Data now drives close to 44 percent of U.S. mobile industry service revenues and is poised to eclipse the 50 percent threshold later this year, according to new research from Chetan Sharma Consulting.
BARCELONA, Spain—Infrastructure vendor Ericsson kicked off the 2013 Mobile World Congress trade show with some bold predictions, including the forecast that 90 percent of network traffic will be video.
U.S. mobile operators raked in third quarter 2012 data revenues of $19.9 billion, up 3 percent quarter-over-quarter and 17 percent year-over-year--despite suffering their first-ever decline in overall text messaging traffic and revenues, according to new research from Chetan Sharma Consulting.
Americans consumed more than 1.1 trillion MB of mobile data during the period stretching from July 2011 to June 2012, a 104 percent year-over-year increase, according to CTIA-The Wireless Association.
Mobile operators in the U.S. raked in second quarter 2012 data revenues of $19.3 billion, up 5 percent quarter-over-quarter and a 19 percent year-over-year increase, according to new research from Chetan Sharma Consulting.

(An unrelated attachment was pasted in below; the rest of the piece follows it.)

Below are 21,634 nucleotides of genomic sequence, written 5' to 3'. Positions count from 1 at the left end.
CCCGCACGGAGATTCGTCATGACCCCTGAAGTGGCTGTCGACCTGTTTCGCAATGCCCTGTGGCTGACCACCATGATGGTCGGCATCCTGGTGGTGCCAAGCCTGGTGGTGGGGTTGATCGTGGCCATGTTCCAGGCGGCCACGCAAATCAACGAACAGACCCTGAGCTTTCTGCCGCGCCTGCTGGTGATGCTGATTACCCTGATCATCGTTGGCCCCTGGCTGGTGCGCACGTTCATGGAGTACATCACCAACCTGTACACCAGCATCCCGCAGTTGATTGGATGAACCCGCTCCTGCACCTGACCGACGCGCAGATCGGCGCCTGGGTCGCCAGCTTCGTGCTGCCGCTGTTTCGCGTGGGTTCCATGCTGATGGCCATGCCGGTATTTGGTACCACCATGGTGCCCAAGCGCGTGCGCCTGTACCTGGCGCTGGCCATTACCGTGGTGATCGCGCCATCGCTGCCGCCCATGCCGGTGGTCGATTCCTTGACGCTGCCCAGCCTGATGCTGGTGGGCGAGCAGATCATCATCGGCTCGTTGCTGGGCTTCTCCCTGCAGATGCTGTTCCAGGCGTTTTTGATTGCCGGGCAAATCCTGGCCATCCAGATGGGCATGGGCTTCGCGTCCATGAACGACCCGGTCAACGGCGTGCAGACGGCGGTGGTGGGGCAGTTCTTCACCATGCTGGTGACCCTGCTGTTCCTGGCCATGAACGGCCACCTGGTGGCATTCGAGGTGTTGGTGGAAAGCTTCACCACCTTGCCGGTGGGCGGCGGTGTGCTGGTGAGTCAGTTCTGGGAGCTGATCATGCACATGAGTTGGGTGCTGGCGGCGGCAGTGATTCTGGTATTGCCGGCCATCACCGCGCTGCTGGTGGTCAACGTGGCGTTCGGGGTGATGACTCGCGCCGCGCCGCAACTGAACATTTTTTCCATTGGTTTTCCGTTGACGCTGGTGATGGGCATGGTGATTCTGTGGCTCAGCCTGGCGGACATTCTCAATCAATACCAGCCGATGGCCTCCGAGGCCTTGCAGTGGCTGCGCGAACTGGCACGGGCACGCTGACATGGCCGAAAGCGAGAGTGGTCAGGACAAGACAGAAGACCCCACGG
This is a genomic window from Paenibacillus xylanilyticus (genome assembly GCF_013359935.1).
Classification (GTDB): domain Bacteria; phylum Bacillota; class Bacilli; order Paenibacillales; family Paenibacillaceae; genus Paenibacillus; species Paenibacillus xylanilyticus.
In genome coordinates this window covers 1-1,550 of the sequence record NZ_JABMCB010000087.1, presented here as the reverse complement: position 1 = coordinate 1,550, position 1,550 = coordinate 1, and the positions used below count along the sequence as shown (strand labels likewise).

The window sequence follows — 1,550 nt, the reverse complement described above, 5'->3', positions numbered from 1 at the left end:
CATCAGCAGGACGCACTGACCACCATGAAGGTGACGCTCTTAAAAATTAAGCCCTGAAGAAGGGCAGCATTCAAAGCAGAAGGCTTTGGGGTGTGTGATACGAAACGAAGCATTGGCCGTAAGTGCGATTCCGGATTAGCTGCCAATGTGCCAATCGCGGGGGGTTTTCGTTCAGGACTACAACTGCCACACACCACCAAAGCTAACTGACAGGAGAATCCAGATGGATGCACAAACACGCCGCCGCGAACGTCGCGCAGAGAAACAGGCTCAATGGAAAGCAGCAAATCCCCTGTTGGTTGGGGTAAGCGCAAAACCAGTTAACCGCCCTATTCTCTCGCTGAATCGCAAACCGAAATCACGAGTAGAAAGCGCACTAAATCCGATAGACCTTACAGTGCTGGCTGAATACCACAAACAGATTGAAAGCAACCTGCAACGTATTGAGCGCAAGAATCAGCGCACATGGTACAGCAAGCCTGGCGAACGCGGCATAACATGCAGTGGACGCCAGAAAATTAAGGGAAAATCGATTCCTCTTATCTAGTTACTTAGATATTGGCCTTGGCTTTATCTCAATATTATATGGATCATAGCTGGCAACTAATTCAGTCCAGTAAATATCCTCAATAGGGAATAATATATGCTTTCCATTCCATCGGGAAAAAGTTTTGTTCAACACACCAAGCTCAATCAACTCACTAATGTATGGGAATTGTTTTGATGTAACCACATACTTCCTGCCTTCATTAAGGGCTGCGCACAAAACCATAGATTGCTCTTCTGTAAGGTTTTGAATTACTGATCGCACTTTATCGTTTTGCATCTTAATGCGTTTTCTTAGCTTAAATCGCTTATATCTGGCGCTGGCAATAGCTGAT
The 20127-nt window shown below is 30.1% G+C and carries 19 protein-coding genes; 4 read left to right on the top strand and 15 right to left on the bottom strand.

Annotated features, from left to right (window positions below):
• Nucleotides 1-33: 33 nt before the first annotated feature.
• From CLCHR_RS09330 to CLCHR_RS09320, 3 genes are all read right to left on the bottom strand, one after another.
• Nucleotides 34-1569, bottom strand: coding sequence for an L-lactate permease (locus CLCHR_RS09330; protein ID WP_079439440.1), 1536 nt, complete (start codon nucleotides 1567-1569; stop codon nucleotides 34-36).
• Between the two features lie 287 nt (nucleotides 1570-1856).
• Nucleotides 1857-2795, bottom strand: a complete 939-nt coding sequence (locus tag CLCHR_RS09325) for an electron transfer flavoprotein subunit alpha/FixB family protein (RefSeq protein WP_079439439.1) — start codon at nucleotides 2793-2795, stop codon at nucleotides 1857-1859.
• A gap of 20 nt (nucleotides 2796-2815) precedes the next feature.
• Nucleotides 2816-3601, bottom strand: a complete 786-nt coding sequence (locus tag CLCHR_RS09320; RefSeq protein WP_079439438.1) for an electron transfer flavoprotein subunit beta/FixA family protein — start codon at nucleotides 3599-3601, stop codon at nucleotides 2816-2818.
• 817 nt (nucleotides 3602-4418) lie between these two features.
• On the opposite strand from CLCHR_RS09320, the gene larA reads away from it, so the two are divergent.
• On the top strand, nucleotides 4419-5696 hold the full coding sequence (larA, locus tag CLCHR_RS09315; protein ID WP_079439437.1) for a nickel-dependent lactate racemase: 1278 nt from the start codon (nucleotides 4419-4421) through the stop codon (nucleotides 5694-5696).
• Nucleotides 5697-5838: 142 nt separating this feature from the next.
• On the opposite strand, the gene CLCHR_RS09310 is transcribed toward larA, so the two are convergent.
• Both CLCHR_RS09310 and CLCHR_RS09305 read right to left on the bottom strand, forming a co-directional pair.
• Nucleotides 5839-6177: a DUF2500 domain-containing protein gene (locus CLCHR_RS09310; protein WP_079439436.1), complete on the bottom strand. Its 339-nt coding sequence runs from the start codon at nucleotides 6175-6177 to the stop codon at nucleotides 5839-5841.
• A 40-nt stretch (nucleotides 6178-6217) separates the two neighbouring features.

Some sharing technologies in the pipeline do show promise. But a recent Mobile Future report, Spectrum Sharing: The Promise and the Reality, by engineer Peter Rysavy, reminds us that spectrum sharing technologies, while an important part of longer term solution sets, are not in themselves going to be able, in the short term, to keep pace with the fast-rising, consumer connectivity demands today.
ABI Research has joined Cisco in reporting that the rate of growth in the global volume of mobile data traffic is slowing, but that doesn't mean the mobile industry can kick back and relax.
Mobile data traffic is going to start leveling off, with 2015 being the last year that volume will grow by more than 50 percent annually, according to a new report from ABI Research.
AT&T CEO Randall Stephenson said Tuesday the company is still mulling a proposal to charge application developers for data consumed by customers, stating that some content providers have asked the operator to implement the change.
Everyone has seen the famous Cisco VNI curve, which shows mobile data demand doubling every year for the next four years. Mobile video and Web applications are heating up the airwaves, and the geometric growth of the market won't stop anytime soon.